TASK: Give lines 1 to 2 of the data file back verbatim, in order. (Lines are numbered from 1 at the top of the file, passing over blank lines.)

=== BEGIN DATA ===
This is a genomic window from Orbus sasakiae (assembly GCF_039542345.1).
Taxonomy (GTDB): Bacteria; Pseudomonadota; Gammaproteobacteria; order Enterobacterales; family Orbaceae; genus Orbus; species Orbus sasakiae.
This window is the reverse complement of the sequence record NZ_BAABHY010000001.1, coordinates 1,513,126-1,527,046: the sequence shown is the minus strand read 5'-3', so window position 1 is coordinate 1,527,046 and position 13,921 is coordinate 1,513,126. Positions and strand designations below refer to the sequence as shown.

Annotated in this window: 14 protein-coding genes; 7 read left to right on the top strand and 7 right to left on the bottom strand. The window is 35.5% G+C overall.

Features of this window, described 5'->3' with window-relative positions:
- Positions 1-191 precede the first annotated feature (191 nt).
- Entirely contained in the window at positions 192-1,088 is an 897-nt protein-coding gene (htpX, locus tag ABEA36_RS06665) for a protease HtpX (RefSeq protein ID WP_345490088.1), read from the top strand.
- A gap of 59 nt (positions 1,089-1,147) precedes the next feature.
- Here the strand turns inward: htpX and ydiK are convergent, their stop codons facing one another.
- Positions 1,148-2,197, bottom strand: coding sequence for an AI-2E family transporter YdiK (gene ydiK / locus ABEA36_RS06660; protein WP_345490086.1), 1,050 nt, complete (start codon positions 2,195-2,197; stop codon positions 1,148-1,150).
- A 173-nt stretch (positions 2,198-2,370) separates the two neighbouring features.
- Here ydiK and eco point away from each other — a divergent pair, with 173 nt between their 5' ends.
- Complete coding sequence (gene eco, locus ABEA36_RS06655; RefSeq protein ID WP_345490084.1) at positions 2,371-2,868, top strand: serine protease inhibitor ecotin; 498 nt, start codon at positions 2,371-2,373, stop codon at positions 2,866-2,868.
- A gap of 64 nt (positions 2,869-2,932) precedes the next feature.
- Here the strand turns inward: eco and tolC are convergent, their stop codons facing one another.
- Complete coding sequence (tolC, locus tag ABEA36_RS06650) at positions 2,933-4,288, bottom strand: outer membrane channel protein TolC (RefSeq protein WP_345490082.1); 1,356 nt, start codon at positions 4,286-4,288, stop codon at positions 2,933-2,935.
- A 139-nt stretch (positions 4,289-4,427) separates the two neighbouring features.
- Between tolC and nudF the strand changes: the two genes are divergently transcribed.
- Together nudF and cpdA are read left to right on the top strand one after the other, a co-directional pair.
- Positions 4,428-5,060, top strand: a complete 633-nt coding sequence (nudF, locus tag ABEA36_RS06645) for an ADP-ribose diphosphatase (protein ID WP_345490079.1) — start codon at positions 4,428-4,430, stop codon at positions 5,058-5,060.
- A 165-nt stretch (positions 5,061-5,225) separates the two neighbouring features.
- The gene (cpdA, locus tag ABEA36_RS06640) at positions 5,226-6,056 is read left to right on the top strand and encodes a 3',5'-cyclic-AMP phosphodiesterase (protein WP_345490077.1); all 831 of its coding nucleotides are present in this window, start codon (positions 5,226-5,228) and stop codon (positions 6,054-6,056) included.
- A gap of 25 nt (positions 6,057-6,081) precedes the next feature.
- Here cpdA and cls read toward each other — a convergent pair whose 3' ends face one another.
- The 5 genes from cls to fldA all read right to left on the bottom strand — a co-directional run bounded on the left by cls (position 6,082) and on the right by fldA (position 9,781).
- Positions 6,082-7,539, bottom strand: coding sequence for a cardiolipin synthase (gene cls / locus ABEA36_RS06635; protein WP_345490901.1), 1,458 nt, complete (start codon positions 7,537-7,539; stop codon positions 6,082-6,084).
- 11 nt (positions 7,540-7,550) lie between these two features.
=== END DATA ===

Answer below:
This is a genomic window from Orbus sasakiae (assembly GCF_039542345.1).
Taxonomy (GTDB): Bacteria; Pseudomonadota; Gammaproteobacteria; order Enterobacterales; family Orbaceae; genus Orbus; species Orbus sasakiae.